Name of Monument:
Episcopal residence, Kroměříž
Also known as:
Kremsier, known as the Athens of the Haná region
Kroměříž, Moravia, Czech Republic
1665–1698; 1752–1759; 1772
Filiberto Luchese (1606 Melide – 1666 Vienna), Giovanni Pietro Tencalla (1629 Bissone? – 1702 Vienna?), Carpoforo Tencalla (1623–1685, Bissone), Quirico Castelli (Lugano?, active 1658–1672), Michael Mandík (? Gdaňsk, worked 1689–1699 in Moravia), Justus van den Nypoort (1645–49 Utrecht – after 1698?), Ignác Josef Cyrani of Bolleshaus, Franz Anton Krzoupal von Grüneberg, Baldassare Fontana (1661–1733, Chiasso), Paolo Pagani (1655 Castello Valsolda – 1716 Milan), Franz Anton Maulbertsch (1724 Langenargen am Bodensee – 1796 Vienna), Josef Stern (1716 Graz – 1775 Brno), František Ondřej Hirnle (1726, Prague – 1774, Kroměříž), Franz Adolph of Freenthal (1721–1773), Karl Martin Keller
Denomination / Type of monument:
Religious – Episcopal residence
Bishops of Olomouc: Karel II of Liechtenstein-Castelkorn (1664–1695), Ferdinand Julius Troyer (1745–1758), Leopold Egkh (1758–1760), Maxmilian of Hamilton (1761–1776)
Originally a market village, Kroměříž grew up around the crossroads of the Amber and Salt Trails, two major European trade routes. Moravian bishops purchased the demesne in 1107. Bruno of Schaumburk (d.1281) built a Gothic castle and established the Chapter of St. Mauritz. In 1290 Kroměříž was granted town status. Under Stanislav Thurzo (d.1540), a man of humanist leanings, the castle was converted into a Renaissance chateau and a summer residence. In 1643 the town was plundered by the Swedes and burnt down during the Wallachian uprising of 1821. The famous picture gallery, now containing work by L. Cranach and one of Titian’s last paintings, was built around the end of the 17th century.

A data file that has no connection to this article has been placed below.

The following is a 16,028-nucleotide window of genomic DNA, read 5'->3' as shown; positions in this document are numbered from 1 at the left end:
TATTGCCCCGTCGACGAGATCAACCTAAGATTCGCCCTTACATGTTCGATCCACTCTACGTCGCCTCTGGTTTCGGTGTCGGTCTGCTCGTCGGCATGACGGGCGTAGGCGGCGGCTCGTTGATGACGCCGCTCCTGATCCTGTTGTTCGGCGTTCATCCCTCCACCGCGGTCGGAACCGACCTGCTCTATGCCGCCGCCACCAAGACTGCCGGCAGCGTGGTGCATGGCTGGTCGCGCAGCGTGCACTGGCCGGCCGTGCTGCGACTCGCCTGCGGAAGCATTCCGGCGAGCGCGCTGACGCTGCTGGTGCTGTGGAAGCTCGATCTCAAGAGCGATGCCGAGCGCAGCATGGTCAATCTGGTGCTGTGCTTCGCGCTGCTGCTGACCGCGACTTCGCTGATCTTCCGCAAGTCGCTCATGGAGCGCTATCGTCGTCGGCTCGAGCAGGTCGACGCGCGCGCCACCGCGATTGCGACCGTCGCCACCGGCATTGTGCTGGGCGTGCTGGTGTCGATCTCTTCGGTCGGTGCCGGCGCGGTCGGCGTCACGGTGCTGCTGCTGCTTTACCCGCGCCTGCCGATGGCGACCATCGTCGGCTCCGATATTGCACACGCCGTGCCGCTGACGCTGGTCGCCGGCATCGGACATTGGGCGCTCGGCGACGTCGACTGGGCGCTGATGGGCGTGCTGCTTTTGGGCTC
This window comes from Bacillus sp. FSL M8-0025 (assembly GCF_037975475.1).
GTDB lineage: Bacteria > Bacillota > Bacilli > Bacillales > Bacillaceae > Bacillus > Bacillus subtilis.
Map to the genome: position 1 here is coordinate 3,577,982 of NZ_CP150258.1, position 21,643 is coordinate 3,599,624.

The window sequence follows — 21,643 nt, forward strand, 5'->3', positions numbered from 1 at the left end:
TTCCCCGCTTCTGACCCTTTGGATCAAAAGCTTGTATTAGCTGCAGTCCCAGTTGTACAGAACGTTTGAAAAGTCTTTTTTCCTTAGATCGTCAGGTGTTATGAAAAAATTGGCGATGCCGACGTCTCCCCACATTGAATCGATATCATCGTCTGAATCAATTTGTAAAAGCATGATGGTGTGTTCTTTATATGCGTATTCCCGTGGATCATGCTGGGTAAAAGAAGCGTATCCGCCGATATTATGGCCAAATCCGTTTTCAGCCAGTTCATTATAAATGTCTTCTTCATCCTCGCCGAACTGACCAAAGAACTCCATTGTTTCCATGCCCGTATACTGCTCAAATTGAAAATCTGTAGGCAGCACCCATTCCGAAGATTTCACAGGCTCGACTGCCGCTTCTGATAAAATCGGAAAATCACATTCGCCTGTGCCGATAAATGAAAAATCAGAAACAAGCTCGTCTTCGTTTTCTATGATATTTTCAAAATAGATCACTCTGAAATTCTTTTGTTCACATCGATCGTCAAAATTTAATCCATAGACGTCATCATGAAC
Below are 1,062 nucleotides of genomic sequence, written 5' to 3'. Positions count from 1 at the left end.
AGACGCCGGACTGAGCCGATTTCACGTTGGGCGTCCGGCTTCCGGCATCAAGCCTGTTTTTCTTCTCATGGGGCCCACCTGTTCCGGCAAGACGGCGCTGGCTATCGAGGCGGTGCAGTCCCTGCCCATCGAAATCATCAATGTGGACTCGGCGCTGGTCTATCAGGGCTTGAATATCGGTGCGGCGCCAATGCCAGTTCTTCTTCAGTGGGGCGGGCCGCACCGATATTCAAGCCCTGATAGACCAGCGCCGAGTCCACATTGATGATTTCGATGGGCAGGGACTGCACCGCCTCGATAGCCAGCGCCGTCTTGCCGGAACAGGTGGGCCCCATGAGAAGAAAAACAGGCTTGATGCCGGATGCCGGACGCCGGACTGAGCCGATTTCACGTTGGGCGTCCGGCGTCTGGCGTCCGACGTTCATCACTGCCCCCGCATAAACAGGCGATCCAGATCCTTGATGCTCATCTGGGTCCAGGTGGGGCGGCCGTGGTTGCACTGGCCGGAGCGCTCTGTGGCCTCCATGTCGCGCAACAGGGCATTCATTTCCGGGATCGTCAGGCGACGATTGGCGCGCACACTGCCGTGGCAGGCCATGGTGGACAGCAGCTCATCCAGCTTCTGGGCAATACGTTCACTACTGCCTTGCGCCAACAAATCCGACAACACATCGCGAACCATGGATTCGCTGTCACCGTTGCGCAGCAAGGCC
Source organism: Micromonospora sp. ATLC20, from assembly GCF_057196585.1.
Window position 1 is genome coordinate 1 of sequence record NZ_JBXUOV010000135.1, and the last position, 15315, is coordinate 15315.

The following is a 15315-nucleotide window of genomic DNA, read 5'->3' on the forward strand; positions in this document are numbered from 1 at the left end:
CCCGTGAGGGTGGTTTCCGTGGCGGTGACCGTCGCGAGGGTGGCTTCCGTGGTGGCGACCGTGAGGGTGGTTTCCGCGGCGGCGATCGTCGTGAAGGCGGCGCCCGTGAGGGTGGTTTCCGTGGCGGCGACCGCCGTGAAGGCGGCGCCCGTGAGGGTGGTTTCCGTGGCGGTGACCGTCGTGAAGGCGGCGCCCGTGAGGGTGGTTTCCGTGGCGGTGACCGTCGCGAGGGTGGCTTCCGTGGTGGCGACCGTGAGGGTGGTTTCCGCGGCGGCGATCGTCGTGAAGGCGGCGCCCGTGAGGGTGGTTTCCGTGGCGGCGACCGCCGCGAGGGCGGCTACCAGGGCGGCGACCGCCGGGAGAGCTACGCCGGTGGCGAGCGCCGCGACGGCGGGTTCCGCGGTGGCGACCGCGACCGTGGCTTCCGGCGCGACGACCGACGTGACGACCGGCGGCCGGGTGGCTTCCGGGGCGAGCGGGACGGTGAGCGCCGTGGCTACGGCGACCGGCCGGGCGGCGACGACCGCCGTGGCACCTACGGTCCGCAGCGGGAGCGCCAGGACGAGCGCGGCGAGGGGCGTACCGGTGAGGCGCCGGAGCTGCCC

This residential complex for the bishops of Olomouc consists of a chateau with a lower garden and a floral garden. Canonical homes line the street leading to the Church of St. Mauritz, which contains a chapel in which bishops were interred. The chateau, with a closed central courtyard, is a free-standing building with four wings and two floors on a trapezoid ground plan.View Short Description
Originally a market village, Kroměříž grew up around the crossroads of major European trade routes. Moravian bishops purchased the demesne in 1107. The residential complex consists of a chateau with a lower garden, floral garden and canonical homes lining the street leading to the Church of St. Mauritz. A fresco by F. A. Maulbertsch in the Feudal Hall is considered the most impressive of its kind in Central Europe. In 1998 the Kroměříž gardens and chateau were included on the UNESCO World Heritage List.
How Monument was dated:
A number of receipts, contracts and correspondence associated with the monument have survived. Additional information for the dating of individual stages is provided by historical events and biographies of the bishops.
Giovanni Pietro Tencalla (1629 Bissone? – 1702 Vienna?)
The chateau was renovated under K. Liechtenstein-Castelkorn, at first to a design by F. Luchese, but after his death, to the designs of G. P. Tencalla. The current state of the facades (largely respecting Tencalla’s approach) is the result of a restoration, following a fire in 1752, by Cyrani of Bolleshaus and later F. A. Krzoupal. The courtyard was approached in the same manner as the external facades while the courtyard arcade has been walled-up. The facade features tall pilasters alternating with continuous window axes.